Big Lebowski Based in Part on Brian De Palma’s Body Double

So I was watching the Big Lebowski (one of the best movies ever made), and realized the central plot twist is based entirely on Body Double by Brian De Palma! The dude lays it out: “So you needed a sap to pin it on,” which is the plot twist of Body Double–including the “ringer for a ringer” part–both movies star a loser that a rich person picks for their loser qualities and sets up to witness/be part of a crime story where a wife is also set up/used as a pawn so that the husband can get money!!! In Body Double the patsy is a loser actor while in Big Lebowski it’s the Dude. Of course this is all by way of Hitchcock, but there’s a further Body Double nod in that both movies prominently feature Los Angeles Lautner houses (the circular Chemosphere House in BD and the Malibu mansion the Sheats Goldstein House in BL), both designed by the architect John Lautner!!!

Also, I will post about this later: the pawn shop basement assault scene in Pulp Fiction is entirely based on the army surplus store basement scene in the movie Falling Down!

Also see: Similarities Between David Lynch’s Mulholland Drive, Brian DePalma’s Body Double, and Alfred Hitchcock’s Vertigo


Jesu–Heartache (Ex-Godflesh)


Jesu’s a great band, with Justin Broadrick from Godflesh–somewhere between Godflesh, Swervedriver, My Bloody Valentine, and Codeine…

The Best Digital Recorder for Recording Band Practice and Live Concerts I’ve Heard–But Your Recordings Might Get Accidentally Erased–the Zoom H2

*Update– of course after writing this, I recorded a jam session, which sounded great, but it was on a 4 GB SDHC card which came with the recorder, when I hooked it up for the first time to the computer by USB it did not recognize it, then when I tried to disconnect from the computer the Zoom display read “Do you want to format the SD card” or something and of course I selected “No” so it wouldn’t erase the recorded jam session, then there was a progress bar and then the Zoom wouldn’t recognize the SD card anymore and the jam session recordings are inaccessible, no card readers will read the card, and so far none of those SD card data recovery programs have been able to recover the data! Wow. So, the sound quality is really good, but your recordings can be erased instantaneously and accidentally, the first time you try to transfer the data to your computer. Hmm. I probably should have hooked up the Zoom to the computer before recording, just to see if the USB transfer functions were working correctly, which I didn’t. Boo. I tried again with a 2GB SD card. My PC never is able to access the Zoom SD card if I have the Zoom powered on, connect it by USB, then in the Zoom menu scroll down to the USB–>Storage option. I can only access the card through a card reader, or plug my powered-down Zoom into my computer via USB. Weird. Also dumb is that if I had it powered on and chose USB->storage, if I think press Menu to exit, it displays “Please wait” forever and hangs like that, I have to unplug the power cord or take out the batteries, which seems unsafe for the data.*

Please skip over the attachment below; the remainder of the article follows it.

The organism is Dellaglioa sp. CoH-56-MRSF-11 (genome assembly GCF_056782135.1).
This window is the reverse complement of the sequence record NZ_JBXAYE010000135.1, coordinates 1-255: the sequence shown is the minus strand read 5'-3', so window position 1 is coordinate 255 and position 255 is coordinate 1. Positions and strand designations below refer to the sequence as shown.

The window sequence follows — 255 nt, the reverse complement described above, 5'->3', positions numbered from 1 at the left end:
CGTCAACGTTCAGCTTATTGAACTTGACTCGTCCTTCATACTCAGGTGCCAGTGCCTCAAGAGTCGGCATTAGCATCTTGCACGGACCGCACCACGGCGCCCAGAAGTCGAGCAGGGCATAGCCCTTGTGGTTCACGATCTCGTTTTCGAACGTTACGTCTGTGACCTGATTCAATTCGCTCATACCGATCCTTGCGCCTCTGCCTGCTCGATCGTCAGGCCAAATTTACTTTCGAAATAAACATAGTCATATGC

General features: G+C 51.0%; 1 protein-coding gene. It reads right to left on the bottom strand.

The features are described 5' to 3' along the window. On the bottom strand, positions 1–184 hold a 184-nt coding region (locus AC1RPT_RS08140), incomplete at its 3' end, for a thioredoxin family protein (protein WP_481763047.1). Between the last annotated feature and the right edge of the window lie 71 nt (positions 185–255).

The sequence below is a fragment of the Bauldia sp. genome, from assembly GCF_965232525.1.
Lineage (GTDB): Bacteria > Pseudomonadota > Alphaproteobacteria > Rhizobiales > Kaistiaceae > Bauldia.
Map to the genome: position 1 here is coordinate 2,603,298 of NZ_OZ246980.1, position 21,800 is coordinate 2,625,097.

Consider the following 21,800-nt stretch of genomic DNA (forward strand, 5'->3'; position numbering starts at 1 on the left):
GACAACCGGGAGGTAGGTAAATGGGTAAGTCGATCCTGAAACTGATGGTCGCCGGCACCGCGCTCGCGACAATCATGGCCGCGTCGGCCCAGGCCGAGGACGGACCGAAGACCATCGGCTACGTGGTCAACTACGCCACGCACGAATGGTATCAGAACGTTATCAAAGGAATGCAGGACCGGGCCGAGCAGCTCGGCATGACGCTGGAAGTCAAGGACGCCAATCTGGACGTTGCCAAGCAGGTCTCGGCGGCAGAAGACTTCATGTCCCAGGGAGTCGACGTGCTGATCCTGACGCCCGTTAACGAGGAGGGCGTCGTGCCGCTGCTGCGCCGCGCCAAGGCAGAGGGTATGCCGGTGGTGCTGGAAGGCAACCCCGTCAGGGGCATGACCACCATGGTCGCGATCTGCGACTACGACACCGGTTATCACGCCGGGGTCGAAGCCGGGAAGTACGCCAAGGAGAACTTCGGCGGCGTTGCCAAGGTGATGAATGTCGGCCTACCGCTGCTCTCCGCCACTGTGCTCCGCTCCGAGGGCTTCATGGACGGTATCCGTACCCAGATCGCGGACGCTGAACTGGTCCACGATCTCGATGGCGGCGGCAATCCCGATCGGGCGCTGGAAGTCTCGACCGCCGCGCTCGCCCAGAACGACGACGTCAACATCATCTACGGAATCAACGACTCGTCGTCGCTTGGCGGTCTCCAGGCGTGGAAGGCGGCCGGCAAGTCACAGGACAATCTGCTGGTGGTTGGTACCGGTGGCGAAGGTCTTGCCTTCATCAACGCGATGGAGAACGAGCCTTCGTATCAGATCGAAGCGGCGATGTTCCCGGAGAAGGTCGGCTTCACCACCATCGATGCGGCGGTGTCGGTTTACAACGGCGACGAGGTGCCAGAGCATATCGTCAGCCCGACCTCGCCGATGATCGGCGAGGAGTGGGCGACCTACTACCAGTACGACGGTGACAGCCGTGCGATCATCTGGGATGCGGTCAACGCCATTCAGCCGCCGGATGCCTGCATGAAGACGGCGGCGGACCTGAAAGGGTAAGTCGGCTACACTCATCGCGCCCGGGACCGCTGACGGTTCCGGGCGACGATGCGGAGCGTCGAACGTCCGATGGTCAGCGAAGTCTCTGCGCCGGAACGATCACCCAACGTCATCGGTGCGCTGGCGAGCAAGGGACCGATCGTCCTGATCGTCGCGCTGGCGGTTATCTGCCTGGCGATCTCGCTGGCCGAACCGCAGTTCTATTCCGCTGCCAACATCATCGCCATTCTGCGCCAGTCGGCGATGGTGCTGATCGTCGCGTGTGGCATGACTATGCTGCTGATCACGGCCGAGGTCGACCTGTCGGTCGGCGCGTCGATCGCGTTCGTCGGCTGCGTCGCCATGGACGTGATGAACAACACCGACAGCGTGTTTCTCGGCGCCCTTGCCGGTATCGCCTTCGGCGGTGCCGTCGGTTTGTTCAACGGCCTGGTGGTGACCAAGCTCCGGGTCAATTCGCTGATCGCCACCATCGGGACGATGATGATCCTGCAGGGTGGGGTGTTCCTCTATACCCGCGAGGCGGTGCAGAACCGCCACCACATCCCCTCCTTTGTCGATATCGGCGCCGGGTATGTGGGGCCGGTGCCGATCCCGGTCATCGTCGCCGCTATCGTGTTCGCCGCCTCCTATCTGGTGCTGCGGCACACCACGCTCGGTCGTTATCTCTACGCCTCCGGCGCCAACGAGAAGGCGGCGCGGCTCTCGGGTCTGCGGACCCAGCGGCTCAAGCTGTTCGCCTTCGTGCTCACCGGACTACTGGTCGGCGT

I’ve been looking for a good recording device/digital recorder to record live gigs and band practices etc for a really long time. I’ve tried MiniDiscs, 4 tracks, and the Belkin Tune Talk for the iPod, but it was lacking in essential features like a gain/input meter, limiters and condensers, etc. In comparison, the Zoom H2 is just amazing. It has a gain/input meter, it has four mics so you can record in 2 track and 4 track surround sound–the stereo imaging is fantastic. It has auto gain controls with condensing and limiting settings so that you can when you record live with drums and amps etc for band practice or live concerts it will prevent clipping or distorting. You can fine-tune the input levels, etc. If you ever want to record band practices, concerts, etc, the Zoom H2 is definitely worth buying.

Mudhoney–You’re Gone

Mudhoney-You’re Gone

This is definitely one of Mudhoney’s best songs, worthy of being on Superfuzz Bigmuff, but for some reason it was only released on vinyl. Definitely needs to be released on CD/mp3!

Sound editing with Soundforge

For the record, let me just say that I have both the old Soundforge 4.5 and 5.6, and I love them, they are WAY better (intuitive, controls are accurate and work right), I tried a trial of the newest Soundforge 10, it was SO BLOATED and when using markers, selecting segments of wav files etc, the cursor kept jumping to non-intuitive places that totally made for an inefficient, painful workflow. I’m glad I still have 4.5 and 5.6!!!

Older, and better, classic!

Smooth lines and tracing in Illustrator

Here’s a quick tutorial on making smooth lines (which are helpful for tracing etc) in Illustrator, here’s a tutorial on using the Pen tool, here’s a quick post about situations in which to use the pen tool versus the pencil tool

Dorothy Ashby–Myself When Young, Soul Vibrations–Jazz, Funk, Hip Hop, Harp & Koto!

Dorothy Ashby, Detroit-born 70s jazz funk harp and koto player and singer extraordinaire. Here’s one of her great songs, Myself When Young, replete with flute, strings, koto, bass, drums, percussion, great vocals, etc. The first part is a killer break too.

Dorothy Ashby–Myself When Young

Dorothy Ashby–Soul Vibrations

Dorothy Ashby–Windmills of Your Mind